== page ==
isaf helicopter downed in kandahar - 08-16-2012, 09:50 AM
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08-17-2012, 12:27 AM
Afghanistan: Taliban downs Blackhawk helicopter, killing 11 including 7 US soldiers ( 0) Print This
By News Bulletin
Thursday, Aug 16, 2012
Editor's Note: The BBC makes a lame attempt to rob the Taliban of their successful military operation by calling their attack on a US Blackhawk helicopter a "crash" and stating that the Taliban's "claim could not be verified" and that "correspondents say the group is prone to exaggeration." Are the Pentagon and the British Land Command also "groups" and does the BBC report their attacks in Afghanistan as exaggerations? It's nothing new - just another example of how the BBC *****s itself to the corporate government of the UK.
This month is the anniversary of the Taliban's shooting down the U.S. Chinook near Kabul, killing 30 US soldiers and 8 Afghans in the puppet military. When that took place, many corporate media reported in the same way until videos proved that the aircraft had been shot down by the Taliban.
- Les Blough, Editor
The Taliban scored another military success, shooting down a US Blackhawk helicopter in the Kahn Wali Kot area of Kandahar.
Afghan helicopter crash kills 11 in Kandahar, Isaf says
Eleven people have been killed after a Black Hawk helicopter carrying foreign troops crashed in southern Afghanistan, the Nato-led coalition force says.
Seven American soldiers and four Afghans died in the crash, the International Security Assistance Force (Isaf) said.
The helicopter came down in the Shah Wali Kot district of Kandahar province, the Afghan authorities said.
Isaf said it was investigating the cause of the crash.
Three of the Afghans killed were members of the security forces, while one was a civilian interpreter, Isaf said in its statement.
The Taliban said it carried out the attack but its claim could not be verified. Correspondents say the group is prone to exaggeration.
Helicopter crashes are not uncommon in Afghanistan, where international forces depend heavily on air transport.
In August 2011, the Taliban shot down an American Chinook near Kabul, killing 30 Americans and eight Afghans in the deadliest single incident for US troops since the war began.
Foreign forces are due to hand over responsibility for security to their Afghan counterparts at the end of 2014.
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08-17-2012, 07:28 AM
11 killed as Black Hawk downed in Afghanistan: NATO
A NATO Black Hawk helicopter came down in southern Afghanistan on Thursday, killing seven American soldiers and four Afghans, the military said, as Taliban insurgents claimed responsibility.
The four Afghans included three members of the security forces and a civilian interpreter, NATO's US-led International Security Assistance Force (ISAF) said.
"The cause of the crash is under investigation," it said, adding that the helicopter was a UH-60 Black Hawk. The statement gave no further details.
Taliban spokesman Qari Yusuf Ahmadi told AFP: "Our mujahideen (holy warriors) shot down an ISAF helicopter in Chenarto area of Shah Wali Kot district in Kandahar province at around 11:00 am (0630 GMT)."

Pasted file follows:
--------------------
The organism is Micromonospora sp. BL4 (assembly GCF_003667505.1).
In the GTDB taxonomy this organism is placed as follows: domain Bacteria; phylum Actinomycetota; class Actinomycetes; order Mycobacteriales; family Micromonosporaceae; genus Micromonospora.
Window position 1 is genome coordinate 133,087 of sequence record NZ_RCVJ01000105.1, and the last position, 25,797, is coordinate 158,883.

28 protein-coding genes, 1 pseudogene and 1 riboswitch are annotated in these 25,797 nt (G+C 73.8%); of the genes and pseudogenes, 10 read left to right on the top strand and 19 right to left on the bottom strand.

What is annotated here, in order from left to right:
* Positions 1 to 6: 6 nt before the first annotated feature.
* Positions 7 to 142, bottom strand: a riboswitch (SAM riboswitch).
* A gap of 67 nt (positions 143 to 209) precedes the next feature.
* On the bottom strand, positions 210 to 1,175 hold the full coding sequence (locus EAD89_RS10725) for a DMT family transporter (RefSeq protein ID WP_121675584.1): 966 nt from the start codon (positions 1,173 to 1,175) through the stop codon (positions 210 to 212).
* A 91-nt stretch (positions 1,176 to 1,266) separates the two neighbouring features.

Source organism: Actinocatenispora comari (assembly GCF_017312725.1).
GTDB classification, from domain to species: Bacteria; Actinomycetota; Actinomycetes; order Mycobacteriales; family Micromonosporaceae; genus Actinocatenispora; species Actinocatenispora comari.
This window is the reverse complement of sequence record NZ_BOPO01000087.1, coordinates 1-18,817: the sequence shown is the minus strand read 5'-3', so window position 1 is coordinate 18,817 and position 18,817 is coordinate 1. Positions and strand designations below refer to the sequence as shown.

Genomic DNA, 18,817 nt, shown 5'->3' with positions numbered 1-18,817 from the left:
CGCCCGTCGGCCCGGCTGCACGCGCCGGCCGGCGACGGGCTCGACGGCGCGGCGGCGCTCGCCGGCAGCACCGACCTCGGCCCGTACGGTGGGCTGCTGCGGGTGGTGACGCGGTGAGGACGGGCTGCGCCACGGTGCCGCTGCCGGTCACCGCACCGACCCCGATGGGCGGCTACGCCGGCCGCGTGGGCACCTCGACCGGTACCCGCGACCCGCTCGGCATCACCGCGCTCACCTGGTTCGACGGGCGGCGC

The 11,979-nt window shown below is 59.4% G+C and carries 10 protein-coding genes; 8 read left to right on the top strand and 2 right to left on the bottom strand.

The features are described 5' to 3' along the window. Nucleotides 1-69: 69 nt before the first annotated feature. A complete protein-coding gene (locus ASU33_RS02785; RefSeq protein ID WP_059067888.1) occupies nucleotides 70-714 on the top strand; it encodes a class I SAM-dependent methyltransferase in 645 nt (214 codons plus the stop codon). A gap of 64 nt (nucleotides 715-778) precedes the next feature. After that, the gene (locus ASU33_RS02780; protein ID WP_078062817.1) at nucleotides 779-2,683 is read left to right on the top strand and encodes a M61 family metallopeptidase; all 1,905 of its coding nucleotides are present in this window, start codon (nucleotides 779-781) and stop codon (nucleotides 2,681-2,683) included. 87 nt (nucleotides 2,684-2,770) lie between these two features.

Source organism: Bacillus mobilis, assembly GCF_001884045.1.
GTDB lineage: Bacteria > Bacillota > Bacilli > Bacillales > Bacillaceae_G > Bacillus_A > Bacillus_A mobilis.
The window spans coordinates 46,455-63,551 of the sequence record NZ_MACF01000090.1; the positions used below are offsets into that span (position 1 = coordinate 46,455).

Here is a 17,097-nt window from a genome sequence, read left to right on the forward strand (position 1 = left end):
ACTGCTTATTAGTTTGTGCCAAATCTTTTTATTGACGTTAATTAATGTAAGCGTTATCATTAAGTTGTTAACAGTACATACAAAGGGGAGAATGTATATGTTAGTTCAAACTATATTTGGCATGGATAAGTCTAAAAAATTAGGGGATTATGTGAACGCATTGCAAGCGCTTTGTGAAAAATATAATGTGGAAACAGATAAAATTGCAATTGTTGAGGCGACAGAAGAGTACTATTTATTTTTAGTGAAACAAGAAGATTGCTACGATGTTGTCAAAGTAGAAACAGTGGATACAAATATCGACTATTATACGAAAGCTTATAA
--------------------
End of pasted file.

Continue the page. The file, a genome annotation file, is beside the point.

He said a rocket-propelled grenade had been used against the helicopter.
"The helicopter was destroyed and all the crew and soldiers inside were killed," Ahmadi said.
"The NATO helicopter was hit by a Taliban rocket in Khashir area of Chenarto village in Shah Wali Kot district this morning," a local official who requested anonymity told AFP.
The area had been cleared of Taliban in a push by NATO and Afghan forces in 2010, but the insurgents had become active in the district again, district governor Obaidullah said.
"Taliban have been active in Chenarto village since the beginning of this year. Afghan and foreign forces have had frequent clashes with the Taliban in this district since the beginning of this year," said Obaidullah, who uses just one name.
The ISAF statement did not use its normal phrasing for a simple helicopter crash, which includes the line that no enemy activity was reported in the area.
Helicopter crashes are fairly frequent in Afghanistan, where the 130,000-strong NATO mission relies heavily on air transport.
Last August, an American Chinook was shot down by the Taliban near Kabul, killing eight Afghans and 30 Americans, including 22 Navy SEALs from the same unit that killed Osama bin Laden in neighbouring Pakistan earlier that year.
It was the deadliest single incident for American troops in 10 years of war in Afghanistan.
On March 16, a Turkish helicopter crashed into a house on the outskirts of Kabul, killing 12 Turkish soldiers and two Afghan civilians.
The deaths of the seven Americans come just a week after six others were killed by their local Afghan colleagues in so-called green-on-blue attacks, eroding trust between foreign troops and the Afghans they work with.
NATO's International Security Assistance Force said last month that attacks in the second quarter of this year were 11 percent higher than in the same period last year.
The month of June alone saw the highest number of attacks in nearly two years, with more than 100 assaults a day across the country, including firefights and roadside bombings, the US-led coalition said.
Civilians continue to bear the brunt of the war, with more than 40 killed on Tuesday in a series of suicide attacks and homemade bomb blasts across the country in the bloodiest day for ordinary Afghans this year.
NATO troops fighting the insurgency by Taliban Islamists are scheduled to leave Afghanistan gradually and hand over responsibility for national security to Afghan forces by the end of 2014.
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